[nSLUG] Power Loss and UPSs

Michael Wheadon mikeat10500 at yahoo.com
Mon Nov 5 18:10:14 AST 2007


http://www.angelfire.com/linux/mikeat10500/stormsurf.jpg


--- Michael Wheadon <mikeat10500 at yahoo.com> wrote:

>  We had wind,rain and even thunder but the power did
> not flicker on my street in the north end of
> Dartmouth.
>  Nothing critical on my desktops but one has uptime
> of
> 343 days (no UPS), so I let it run. 
>  
> --- Jim Haliburton <jim at on-site.ns.ca> wrote:
> 
> > Hello all:
> > Well it is mostly over as I write this on Sunday
> > evening.  This afternoon 
> > was delightful in Metro as those around here could
> > see.  In my office the 
> > power came on between 1:00pm and 2.  Am not sure
> as
> > I was out.
> > 
> > I am impressed that someone on the list has UPSs
> > that will hold 50+ 
> > servers up for 2 hours.  That is a lot of battery
> > power.
> > 
> > I am not so lucky.  On Friday I picked up 3
> gallons
> > of fresh high test 
> > gas for my backup generator.	Sometime after 5:00
> > this AM I realized the 
> > clock was not visible and as I bcame fully
> concious
> > could hear the 
> > symphony of beeping coming from the server room
> > which is almost under my 
> > bedroom.
> > 
> > Scrambled madly to find the flashlight.  Threw on
> > some footwear and went 
> > and checked the status of all servers.  All were
> > still up and running and 
> > could see the world.  Quickly fueled the generator
> > and ran the power line 
> > to the server room.  Once the generator was
> started
> > connected up, the 
> > wailing of the alarms stopped.
> > 
> > At this point I found the Novell server's UPS had
> > run down as had my 
> > desktop system.  I just powered the UPSs off and
> > left them.
> > 
> > Some post mortem points and items about the other
> > responses.
> > 
> > 1)  I should have fueled and test run the
> generator
> > on Friday.
> > 2) I should have run the extension cord to the
> > server room Friday as 
> > well.
> > 3)  Should have made sure I knew where the
> > flashlights were last night.
> > 4)  Really must track down the UPS control
> software
> > for my all my 
> > servers.
> > 
> > You can apply these observations to your business
> > case.
> > 
> > Test the UPSs before they are needed.  I know the
> > Novell version of the 
> > software I had before would allow you to under
> > software control switch 
> > over to battery power and monitor the life left as
> > the voltage dropped.  
> > The app ran as an NLM on the server and a Windows
> > app on a workstation 
> > talked to the NLM.
> > 
> > Plan ahead and decide which servers are needed to
> > stay up and which can 
> > be powered down to extend the run-time of the
> UPSs. 
> > I should have done 
> > this Saturday evening.
> > 
> > Can virtualization allow you to reduce the server
> > count in times of power 
> > instability?
> > 
> > Can you move to a hot site easily if the power
> > outage is accompanaied by 
> > infrastructure damage that will last longer term.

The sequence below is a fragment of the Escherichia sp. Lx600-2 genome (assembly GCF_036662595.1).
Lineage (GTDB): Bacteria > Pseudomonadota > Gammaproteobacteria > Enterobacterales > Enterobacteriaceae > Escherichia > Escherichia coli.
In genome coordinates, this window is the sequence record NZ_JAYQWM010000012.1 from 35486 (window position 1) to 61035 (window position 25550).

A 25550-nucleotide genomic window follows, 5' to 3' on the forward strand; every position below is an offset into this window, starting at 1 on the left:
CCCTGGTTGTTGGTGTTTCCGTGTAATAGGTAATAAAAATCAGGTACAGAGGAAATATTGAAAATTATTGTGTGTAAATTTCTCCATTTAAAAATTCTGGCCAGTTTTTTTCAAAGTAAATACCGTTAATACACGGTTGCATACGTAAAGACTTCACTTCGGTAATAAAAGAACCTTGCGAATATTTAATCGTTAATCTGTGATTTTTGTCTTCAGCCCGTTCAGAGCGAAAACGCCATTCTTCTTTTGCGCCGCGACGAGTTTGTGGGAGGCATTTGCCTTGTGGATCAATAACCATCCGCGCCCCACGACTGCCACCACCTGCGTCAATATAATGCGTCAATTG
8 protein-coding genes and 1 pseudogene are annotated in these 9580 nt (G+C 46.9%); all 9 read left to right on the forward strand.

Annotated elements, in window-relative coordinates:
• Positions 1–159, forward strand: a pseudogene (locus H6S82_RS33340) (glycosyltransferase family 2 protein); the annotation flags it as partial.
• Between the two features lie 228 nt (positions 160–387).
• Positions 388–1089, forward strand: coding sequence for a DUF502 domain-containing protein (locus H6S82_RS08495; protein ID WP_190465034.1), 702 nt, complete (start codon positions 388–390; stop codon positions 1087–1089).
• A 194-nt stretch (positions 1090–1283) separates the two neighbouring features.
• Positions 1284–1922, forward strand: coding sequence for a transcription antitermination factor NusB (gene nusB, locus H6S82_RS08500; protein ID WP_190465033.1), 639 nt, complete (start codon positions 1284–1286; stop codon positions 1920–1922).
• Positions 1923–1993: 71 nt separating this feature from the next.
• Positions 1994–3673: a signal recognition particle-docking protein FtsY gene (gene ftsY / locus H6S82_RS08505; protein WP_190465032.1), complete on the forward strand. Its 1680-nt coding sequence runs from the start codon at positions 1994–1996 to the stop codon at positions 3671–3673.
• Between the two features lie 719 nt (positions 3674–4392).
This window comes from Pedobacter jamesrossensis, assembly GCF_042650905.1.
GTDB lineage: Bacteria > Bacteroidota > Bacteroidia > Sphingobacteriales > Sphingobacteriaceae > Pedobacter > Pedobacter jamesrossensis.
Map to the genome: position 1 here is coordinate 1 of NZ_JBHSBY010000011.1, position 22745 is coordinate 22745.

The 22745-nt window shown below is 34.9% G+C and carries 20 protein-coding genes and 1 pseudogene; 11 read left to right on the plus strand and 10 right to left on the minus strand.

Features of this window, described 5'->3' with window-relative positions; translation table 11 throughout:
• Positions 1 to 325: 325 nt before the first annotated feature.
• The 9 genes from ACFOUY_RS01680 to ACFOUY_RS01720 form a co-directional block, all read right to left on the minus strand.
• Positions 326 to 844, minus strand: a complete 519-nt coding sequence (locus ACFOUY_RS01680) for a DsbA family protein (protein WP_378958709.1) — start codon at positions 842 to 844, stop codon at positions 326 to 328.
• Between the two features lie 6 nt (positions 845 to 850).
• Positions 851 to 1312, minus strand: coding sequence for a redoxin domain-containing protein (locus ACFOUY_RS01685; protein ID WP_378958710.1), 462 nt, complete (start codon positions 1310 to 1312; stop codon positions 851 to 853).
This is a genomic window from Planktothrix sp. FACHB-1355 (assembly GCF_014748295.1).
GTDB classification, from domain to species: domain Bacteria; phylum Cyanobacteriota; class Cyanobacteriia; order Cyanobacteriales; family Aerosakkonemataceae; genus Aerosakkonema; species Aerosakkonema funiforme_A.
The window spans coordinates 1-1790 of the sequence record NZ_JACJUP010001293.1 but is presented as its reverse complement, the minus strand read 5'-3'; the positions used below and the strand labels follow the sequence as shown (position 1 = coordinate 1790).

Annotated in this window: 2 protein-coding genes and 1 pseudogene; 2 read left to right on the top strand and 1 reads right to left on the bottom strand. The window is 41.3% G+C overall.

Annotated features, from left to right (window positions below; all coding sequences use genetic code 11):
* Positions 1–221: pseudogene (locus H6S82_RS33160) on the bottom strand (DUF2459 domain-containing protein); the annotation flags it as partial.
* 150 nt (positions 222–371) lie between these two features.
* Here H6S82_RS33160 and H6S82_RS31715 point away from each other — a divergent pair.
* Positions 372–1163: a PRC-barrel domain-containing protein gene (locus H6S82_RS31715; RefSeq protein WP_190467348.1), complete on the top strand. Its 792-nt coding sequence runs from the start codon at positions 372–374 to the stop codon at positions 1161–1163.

> > For example if the 
> > roof is blown off over your server room, where do
> > you move to?
> > 
> > From this I will refresh my planning.  Even as a
> > small web hoster I have 
> > obligations to clients to keep running.  After
> Juan,
> > my little generator 
> > ran 110+ hours without a break.  Once my ISP
> > connection was re-
> > established we served our clients without
> shutdown. 
> > And without power 
> > from NPSI.
> > 
> > It would be intersting to hear from others about
> > their post mortem of the 
> > power outage.
> > 
> > Now most of my UPSs are back to 90+% fully
> charged. 
> > Over the next few 
> > weeks I will test the run-time of each and start
> to
> > replace ones whose 
> > run-time is less than what it should be.  With the
> > low price of 
> > relatively good capacity, I have found it seldom
> > useful to replace 
> > batteries.  The older UPSs are likely linear power
> > supplies with large 
> > transformers etc.  New ones are far more efficient
> > and give longer run 
> > times with the same amp hour capacity batteries.
> > 
> > One person mentioned putting car or truck
> batteries
> > in their UPSs to 
> > extend their run time.  That may not be a good
> > solution.  The batteries 
> > in most UPSs are designed with slightly different
> > chemistry and a 
> > different charging plan than the batteries used in
> > automotive use.  I 
> > have found when trying this, that the automotive
> > batteries die in a short 
> > time from the charging that UPSs do.  In most
> cases
> > less than a year of 
> > life.  It has all to do with the charging.  I was
> > told that the UPS 
> > battery uses a "float" charge.  I do not know what
> > the difference is 
> > between that and what a standard charger for
> > automotive batteries does.
> > 
> > I look forward to hearing the experinces of others
> > over this week-end.
> > 
> > Regards
> > 
> > Jim H
> > 
> > James A. Haliburton
> > On-Site Computer Services of Halifax
> > Suite 100, 25 Walton Drive
> > Halifax, Nova Scotia
> > Canada     B3N 1X6
> > Office/ Cell           : (902)499-5250
> > Home/After Hours : (902)477-8342
> > e-mail      : jim at on-site.ns.ca
> > 
> > Please avoid sending me MS Office attachments.  
> For
> > an explanation see 
> > this:
> > http://www.nothingisreal.com/dfki/no-word
> > 
> > _______________________________________________
> > nSLUG mailing list
> > nSLUG at nslug.ns.ca
> > http://nslug.ns.ca/cgi-bin/mailman/listinfo/nslug
> > 
> 
> 
> Mike Wheadon B-3715,HEMP#1
> Higher Expectations for Modern Parachutists.
> 
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Mike Wheadon B-3715,HEMP#1
Higher Expectations for Modern Parachutists.

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